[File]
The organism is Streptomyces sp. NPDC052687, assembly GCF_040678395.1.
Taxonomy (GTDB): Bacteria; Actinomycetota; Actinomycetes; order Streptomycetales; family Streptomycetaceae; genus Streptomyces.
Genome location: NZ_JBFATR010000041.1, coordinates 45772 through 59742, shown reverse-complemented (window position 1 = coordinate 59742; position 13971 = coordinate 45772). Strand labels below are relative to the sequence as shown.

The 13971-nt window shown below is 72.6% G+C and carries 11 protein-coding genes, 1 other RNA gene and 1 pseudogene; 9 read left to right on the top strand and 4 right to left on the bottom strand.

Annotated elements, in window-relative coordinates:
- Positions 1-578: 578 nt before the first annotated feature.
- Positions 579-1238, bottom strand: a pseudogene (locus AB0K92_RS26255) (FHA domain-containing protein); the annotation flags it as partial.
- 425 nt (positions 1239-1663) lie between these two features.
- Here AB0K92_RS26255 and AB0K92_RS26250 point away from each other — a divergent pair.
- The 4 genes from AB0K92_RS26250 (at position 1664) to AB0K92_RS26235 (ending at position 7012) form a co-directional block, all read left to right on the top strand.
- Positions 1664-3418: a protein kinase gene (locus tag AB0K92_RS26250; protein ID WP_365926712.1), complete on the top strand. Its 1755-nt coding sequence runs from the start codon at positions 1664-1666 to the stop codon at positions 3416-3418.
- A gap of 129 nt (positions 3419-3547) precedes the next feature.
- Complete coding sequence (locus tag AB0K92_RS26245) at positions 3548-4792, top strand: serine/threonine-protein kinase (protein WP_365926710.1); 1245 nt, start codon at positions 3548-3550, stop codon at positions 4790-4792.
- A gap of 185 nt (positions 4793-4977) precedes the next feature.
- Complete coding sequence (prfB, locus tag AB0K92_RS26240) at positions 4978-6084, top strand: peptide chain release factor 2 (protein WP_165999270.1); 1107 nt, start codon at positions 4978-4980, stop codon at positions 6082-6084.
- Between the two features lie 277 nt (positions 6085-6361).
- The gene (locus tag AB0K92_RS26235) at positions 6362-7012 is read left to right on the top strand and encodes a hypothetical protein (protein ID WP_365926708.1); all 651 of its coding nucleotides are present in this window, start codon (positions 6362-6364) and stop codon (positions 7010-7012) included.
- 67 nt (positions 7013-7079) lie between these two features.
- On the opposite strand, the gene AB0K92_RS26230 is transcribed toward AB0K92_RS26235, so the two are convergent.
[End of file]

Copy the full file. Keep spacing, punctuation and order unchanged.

The organism is Streptomyces sp. NPDC052687, assembly GCF_040678395.1.
Taxonomy (GTDB): Bacteria; Actinomycetota; Actinomycetes; order Streptomycetales; family Streptomycetaceae; genus Streptomyces.
Genome location: NZ_JBFATR010000041.1, coordinates 45772 through 59742, shown reverse-complemented (window position 1 = coordinate 59742; position 13971 = coordinate 45772). Strand labels below are relative to the sequence as shown.

The 13971-nt window shown below is 72.6% G+C and carries 11 protein-coding genes, 1 other RNA gene and 1 pseudogene; 9 read left to right on the top strand and 4 right to left on the bottom strand.

Annotated elements, in window-relative coordinates:
- Positions 1-578: 578 nt before the first annotated feature.
- Positions 579-1238, bottom strand: a pseudogene (locus AB0K92_RS26255) (FHA domain-containing protein); the annotation flags it as partial.
- 425 nt (positions 1239-1663) lie between these two features.
- Here AB0K92_RS26255 and AB0K92_RS26250 point away from each other — a divergent pair.
- The 4 genes from AB0K92_RS26250 (at position 1664) to AB0K92_RS26235 (ending at position 7012) form a co-directional block, all read left to right on the top strand.
- Positions 1664-3418: a protein kinase gene (locus tag AB0K92_RS26250; protein ID WP_365926712.1), complete on the top strand. Its 1755-nt coding sequence runs from the start codon at positions 1664-1666 to the stop codon at positions 3416-3418.
- A gap of 129 nt (positions 3419-3547) precedes the next feature.
- Complete coding sequence (locus tag AB0K92_RS26245) at positions 3548-4792, top strand: serine/threonine-protein kinase (protein WP_365926710.1); 1245 nt, start codon at positions 3548-3550, stop codon at positions 4790-4792.
- A gap of 185 nt (positions 4793-4977) precedes the next feature.
- Complete coding sequence (prfB, locus tag AB0K92_RS26240) at positions 4978-6084, top strand: peptide chain release factor 2 (protein WP_165999270.1); 1107 nt, start codon at positions 4978-4980, stop codon at positions 6082-6084.
- Between the two features lie 277 nt (positions 6085-6361).
- The gene (locus tag AB0K92_RS26235) at positions 6362-7012 is read left to right on the top strand and encodes a hypothetical protein (protein ID WP_365926708.1); all 651 of its coding nucleotides are present in this window, start codon (positions 6362-6364) and stop codon (positions 7010-7012) included.
- 67 nt (positions 7013-7079) lie between these two features.
- On the opposite strand, the gene AB0K92_RS26230 is transcribed toward AB0K92_RS26235, so the two are convergent.